Melbourne Metro Tunnel Will Ease Pressure on Busy City Loop – Next City

Melbourne Metro Tunnel Will Ease Pressure on Busy City Loop

Concept for Melbourne's Metro Tunnel (Credit: Victoria State Government)

Our weekly “New Starts” roundup of new and newsworthy transportation projects worldwide.

Consortium Picked to Build New Melbourne Metro Tunnel
The Victoria state government has chosen the Cross Yarra Partnership, a consortium of four firms, to build Melbourne’s Metro Tunnel, a north-south subway that will relieve pressure on the busy City Loop.

Global Rail News reports that the 9-km (5.6-mile) tunnel will run from North Melbourne to South Yarra and connect the existing Sunbury and Cranbourne/Pakenham lines via the city center. The tunnel will have five stations. New passageways will connect Flinders Street and Melbourne Central stations on the City Loop with CBD South and CBD North stations on the new tunnel to facilitate transfers between the two routes.

In a statement, Minister for Public Transport Jacinta Allan said, “The Metro Tunnel will free up space in the City Loop to run more trains, more often across Melbourne.”

The consortium is led by Lendlease Engineering, John Holland, Bouygues Construction and Capella Capital. According to a report in the International Railway Journal, the tunnel project will cost A$6 billion ($4.7 billion U.S.)

Test Trams Start Running in Luxembourg
The International Railway Journal reports that test runs began on the first section of Luxembourg’s new light-rail network July 12.

Several politicians were on hand to officially launch the test runs along John F. Kennedy Avenue at a ceremony that day at Luxtram’s Kirchberg depot.

The test runs are taking place on the segment between Coque and LuxExpo stations. The full initial segment from LuxExpo to Pont Rouge should enter full service in December.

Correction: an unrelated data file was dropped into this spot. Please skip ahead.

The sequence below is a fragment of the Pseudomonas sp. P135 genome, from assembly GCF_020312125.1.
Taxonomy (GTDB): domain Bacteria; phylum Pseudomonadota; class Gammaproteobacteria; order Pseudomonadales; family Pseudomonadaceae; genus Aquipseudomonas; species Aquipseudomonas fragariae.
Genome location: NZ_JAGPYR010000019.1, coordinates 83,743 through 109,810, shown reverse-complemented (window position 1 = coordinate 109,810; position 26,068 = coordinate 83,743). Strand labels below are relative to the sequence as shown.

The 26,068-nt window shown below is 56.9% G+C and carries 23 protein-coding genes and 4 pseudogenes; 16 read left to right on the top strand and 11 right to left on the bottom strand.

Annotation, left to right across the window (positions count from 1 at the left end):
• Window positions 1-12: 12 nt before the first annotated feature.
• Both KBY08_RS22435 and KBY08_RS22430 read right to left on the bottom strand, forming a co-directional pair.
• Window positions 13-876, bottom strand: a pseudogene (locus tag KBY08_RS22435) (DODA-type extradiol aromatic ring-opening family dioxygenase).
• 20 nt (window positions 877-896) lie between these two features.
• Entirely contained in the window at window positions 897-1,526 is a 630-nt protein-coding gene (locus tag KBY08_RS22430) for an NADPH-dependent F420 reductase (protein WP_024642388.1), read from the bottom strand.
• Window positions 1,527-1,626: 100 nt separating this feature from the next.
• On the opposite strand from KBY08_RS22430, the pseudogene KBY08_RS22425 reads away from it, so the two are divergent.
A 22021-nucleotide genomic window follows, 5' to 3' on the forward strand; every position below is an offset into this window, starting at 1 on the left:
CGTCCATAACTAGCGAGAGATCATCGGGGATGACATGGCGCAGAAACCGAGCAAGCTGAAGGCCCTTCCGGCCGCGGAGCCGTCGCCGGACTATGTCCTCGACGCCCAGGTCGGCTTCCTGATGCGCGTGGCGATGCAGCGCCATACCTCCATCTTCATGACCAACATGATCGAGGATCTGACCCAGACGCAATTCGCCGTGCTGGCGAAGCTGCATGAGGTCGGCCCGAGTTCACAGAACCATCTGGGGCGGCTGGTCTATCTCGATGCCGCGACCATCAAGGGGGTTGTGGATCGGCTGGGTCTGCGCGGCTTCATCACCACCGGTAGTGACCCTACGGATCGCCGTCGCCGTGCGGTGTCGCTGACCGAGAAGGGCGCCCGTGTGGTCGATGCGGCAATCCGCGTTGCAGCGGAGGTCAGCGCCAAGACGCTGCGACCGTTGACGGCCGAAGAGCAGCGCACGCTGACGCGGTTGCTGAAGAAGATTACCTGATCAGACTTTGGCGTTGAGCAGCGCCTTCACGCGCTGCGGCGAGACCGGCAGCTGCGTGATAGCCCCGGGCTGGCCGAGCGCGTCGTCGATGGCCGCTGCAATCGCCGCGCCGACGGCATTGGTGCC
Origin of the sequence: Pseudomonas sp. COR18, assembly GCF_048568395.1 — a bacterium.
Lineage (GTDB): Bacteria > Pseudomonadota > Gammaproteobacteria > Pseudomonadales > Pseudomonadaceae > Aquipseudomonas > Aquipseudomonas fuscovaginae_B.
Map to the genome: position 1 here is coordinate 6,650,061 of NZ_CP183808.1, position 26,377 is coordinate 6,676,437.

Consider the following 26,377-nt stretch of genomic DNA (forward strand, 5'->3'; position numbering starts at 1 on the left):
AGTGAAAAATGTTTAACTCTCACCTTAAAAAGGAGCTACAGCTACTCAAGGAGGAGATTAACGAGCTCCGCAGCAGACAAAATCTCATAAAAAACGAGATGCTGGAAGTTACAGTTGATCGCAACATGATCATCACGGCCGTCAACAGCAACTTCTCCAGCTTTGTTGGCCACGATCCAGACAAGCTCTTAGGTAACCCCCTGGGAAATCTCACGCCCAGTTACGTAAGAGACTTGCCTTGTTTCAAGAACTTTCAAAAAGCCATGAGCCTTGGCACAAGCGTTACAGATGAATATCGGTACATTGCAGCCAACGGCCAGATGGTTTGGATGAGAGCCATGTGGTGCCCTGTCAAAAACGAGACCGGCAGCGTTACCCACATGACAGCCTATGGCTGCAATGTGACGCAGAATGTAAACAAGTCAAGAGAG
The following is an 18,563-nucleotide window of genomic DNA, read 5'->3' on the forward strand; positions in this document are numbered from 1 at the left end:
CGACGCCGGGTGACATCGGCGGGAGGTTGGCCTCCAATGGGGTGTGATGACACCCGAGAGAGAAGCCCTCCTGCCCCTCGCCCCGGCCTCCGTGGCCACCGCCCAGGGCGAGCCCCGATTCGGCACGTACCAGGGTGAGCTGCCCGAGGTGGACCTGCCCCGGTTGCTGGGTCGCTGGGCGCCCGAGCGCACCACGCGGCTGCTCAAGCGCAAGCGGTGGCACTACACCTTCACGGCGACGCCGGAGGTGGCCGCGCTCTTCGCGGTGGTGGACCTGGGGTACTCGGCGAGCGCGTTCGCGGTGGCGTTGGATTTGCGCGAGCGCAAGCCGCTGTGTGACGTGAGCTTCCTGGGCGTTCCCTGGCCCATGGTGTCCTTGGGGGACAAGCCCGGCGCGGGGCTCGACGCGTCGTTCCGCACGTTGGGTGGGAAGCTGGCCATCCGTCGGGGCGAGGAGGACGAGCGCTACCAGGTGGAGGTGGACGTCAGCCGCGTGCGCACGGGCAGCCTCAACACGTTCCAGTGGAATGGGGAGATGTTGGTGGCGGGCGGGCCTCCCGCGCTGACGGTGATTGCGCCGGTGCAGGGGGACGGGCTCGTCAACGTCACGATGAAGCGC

New Ferryboats Meet Surging Demand in Hampton Roads
The ferry that plies the Elizabeth River between downtown Portsmouth and Norfolk’s Waterside festival marketplace has a connection to history: Begun in 1985, it’s the descendant of the first ferry to operate in the New World, which began crossing the Elizabeth River in 1636 and shut down in 1955.

Hampton Roads Transit is replacing ferries that run between Portsmouth and Norfolk, Virginia, with more fuel-efficient models. (Photo by Joy Schoenberger)

Today, it’s proven popular with Hampton Roads residents. The ferry has carried more than 15 million riders since its inception, and ridership has surged since Waterside opened: According to a news report in The Virginian-Pilot, the 51,000 passengers it carried in May represents a 30,000 increase from a year ago. Demand is expected to grow even more when Portsmouth begins work on an open-air pavilion at its Portside development.

To handle this rising demand, Hampton Roads Transit launched the first of three new, more efficient paddle-wheel ferryboats on July 14.

The new ferries are more fuel efficient, have better electronic navigation and have cleaner-running engines. But their biggest improvement is the addition of a second door, allowing passengers to board via one door and exit via another. The new ferries will replace older boats that had only a single entrance and exit, leading to long lines at peak hours.

Portsmouth Mayor John Rowe described the ferry as “the Main Street between two historic cities” at the new boat’s christening at the Waterside dock. “The river ties us together,” he added.

The trip across the Elizabeth takes 10 minutes. The ferryboats being replaced entered service in 1982, 1986 and 1990 and were becoming increasingly expensive to maintain.

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Next City contributor Sandy Smith is the home and real estate editor at Philadelphia magazine. Over the years, his work has appeared in Hidden City Philadelphia, the Philadelphia Inquirer and other local and regional publications. His interest in cities stretches back to his youth in Kansas City, and his career in journalism and media relations extends back that far as well.

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